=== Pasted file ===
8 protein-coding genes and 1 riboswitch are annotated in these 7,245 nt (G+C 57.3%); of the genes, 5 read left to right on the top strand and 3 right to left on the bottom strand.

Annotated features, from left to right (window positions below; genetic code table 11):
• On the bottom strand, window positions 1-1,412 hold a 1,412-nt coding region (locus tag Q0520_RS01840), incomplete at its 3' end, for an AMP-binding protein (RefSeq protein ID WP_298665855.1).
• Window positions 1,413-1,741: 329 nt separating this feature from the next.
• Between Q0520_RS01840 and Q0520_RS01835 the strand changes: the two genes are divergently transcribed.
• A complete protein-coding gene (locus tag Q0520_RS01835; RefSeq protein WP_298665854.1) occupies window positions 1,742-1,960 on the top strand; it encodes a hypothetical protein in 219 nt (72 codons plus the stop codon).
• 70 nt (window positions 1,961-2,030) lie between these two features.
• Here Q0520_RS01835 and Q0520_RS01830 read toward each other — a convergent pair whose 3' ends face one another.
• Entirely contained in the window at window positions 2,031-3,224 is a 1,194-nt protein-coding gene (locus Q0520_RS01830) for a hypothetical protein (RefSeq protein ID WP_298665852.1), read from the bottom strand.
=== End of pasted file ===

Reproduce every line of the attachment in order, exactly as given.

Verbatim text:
8 protein-coding genes and 1 riboswitch are annotated in these 7,245 nt (G+C 57.3%); of the genes, 5 read left to right on the top strand and 3 right to left on the bottom strand.

Annotated features, from left to right (window positions below; genetic code table 11):
• On the bottom strand, window positions 1-1,412 hold a 1,412-nt coding region (locus tag Q0520_RS01840), incomplete at its 3' end, for an AMP-binding protein (RefSeq protein ID WP_298665855.1).
• Window positions 1,413-1,741: 329 nt separating this feature from the next.
• Between Q0520_RS01840 and Q0520_RS01835 the strand changes: the two genes are divergently transcribed.
• A complete protein-coding gene (locus tag Q0520_RS01835; RefSeq protein WP_298665854.1) occupies window positions 1,742-1,960 on the top strand; it encodes a hypothetical protein in 219 nt (72 codons plus the stop codon).
• 70 nt (window positions 1,961-2,030) lie between these two features.
• Here Q0520_RS01835 and Q0520_RS01830 read toward each other — a convergent pair whose 3' ends face one another.
• Entirely contained in the window at window positions 2,031-3,224 is a 1,194-nt protein-coding gene (locus Q0520_RS01830) for a hypothetical protein (RefSeq protein ID WP_298665852.1), read from the bottom strand.